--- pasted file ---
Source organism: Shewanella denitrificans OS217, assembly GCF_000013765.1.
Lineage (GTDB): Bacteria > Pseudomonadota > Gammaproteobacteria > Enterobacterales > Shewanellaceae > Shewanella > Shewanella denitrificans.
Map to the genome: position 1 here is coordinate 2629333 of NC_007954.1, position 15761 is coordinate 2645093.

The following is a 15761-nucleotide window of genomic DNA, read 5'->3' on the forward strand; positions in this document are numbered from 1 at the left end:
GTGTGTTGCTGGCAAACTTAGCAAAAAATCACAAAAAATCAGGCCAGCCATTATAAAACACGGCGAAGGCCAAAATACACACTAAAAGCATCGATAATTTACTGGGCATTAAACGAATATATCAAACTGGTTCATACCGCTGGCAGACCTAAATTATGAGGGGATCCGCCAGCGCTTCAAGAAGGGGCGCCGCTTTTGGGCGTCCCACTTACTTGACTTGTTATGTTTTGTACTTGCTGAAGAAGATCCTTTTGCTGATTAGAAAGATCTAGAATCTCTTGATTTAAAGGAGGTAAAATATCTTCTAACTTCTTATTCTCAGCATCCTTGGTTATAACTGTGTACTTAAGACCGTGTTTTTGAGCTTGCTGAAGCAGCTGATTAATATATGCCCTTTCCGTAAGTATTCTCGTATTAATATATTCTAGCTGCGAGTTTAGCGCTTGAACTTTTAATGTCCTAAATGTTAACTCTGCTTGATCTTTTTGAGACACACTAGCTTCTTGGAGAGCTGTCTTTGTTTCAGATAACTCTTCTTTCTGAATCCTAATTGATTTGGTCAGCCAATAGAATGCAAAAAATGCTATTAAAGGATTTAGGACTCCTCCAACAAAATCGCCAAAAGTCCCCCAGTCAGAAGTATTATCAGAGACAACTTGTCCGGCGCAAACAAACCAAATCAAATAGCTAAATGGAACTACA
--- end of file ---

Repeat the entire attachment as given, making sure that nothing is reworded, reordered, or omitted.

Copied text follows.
Source organism: Shewanella denitrificans OS217, assembly GCF_000013765.1.
Lineage (GTDB): Bacteria > Pseudomonadota > Gammaproteobacteria > Enterobacterales > Shewanellaceae > Shewanella > Shewanella denitrificans.
Map to the genome: position 1 here is coordinate 2629333 of NC_007954.1, position 15761 is coordinate 2645093.

The following is a 15761-nucleotide window of genomic DNA, read 5'->3' on the forward strand; positions in this document are numbered from 1 at the left end:
GTGTGTTGCTGGCAAACTTAGCAAAAAATCACAAAAAATCAGGCCAGCCATTATAAAACACGGCGAAGGCCAAAATACACACTAAAAGCATCGATAATTTACTGGGCATTAAACGAATATATCAAACTGGTTCATACCGCTGGCAGACCTAAATTATGAGGGGATCCGCCAGCGCTTCAAGAAGGGGCGCCGCTTTTGGGCGTCCCACTTACTTGACTTGTTATGTTTTGTACTTGCTGAAGAAGATCCTTTTGCTGATTAGAAAGATCTAGAATCTCTTGATTTAAAGGAGGTAAAATATCTTCTAACTTCTTATTCTCAGCATCCTTGGTTATAACTGTGTACTTAAGACCGTGTTTTTGAGCTTGCTGAAGCAGCTGATTAATATATGCCCTTTCCGTAAGTATTCTCGTATTAATATATTCTAGCTGCGAGTTTAGCGCTTGAACTTTTAATGTCCTAAATGTTAACTCTGCTTGATCTTTTTGAGACACACTAGCTTCTTGGAGAGCTGTCTTTGTTTCAGATAACTCTTCTTTCTGAATCCTAATTGATTTGGTCAGCCAATAGAATGCAAAAAATGCTATTAAAGGATTTAGGACTCCTCCAACAAAATCGCCAAAAGTCCCCCAGTCAGAAGTATTATCAGAGACAACTTGTCCGGCGCAAACAAACCAAATCAAATAGCTAAATGGAACTACA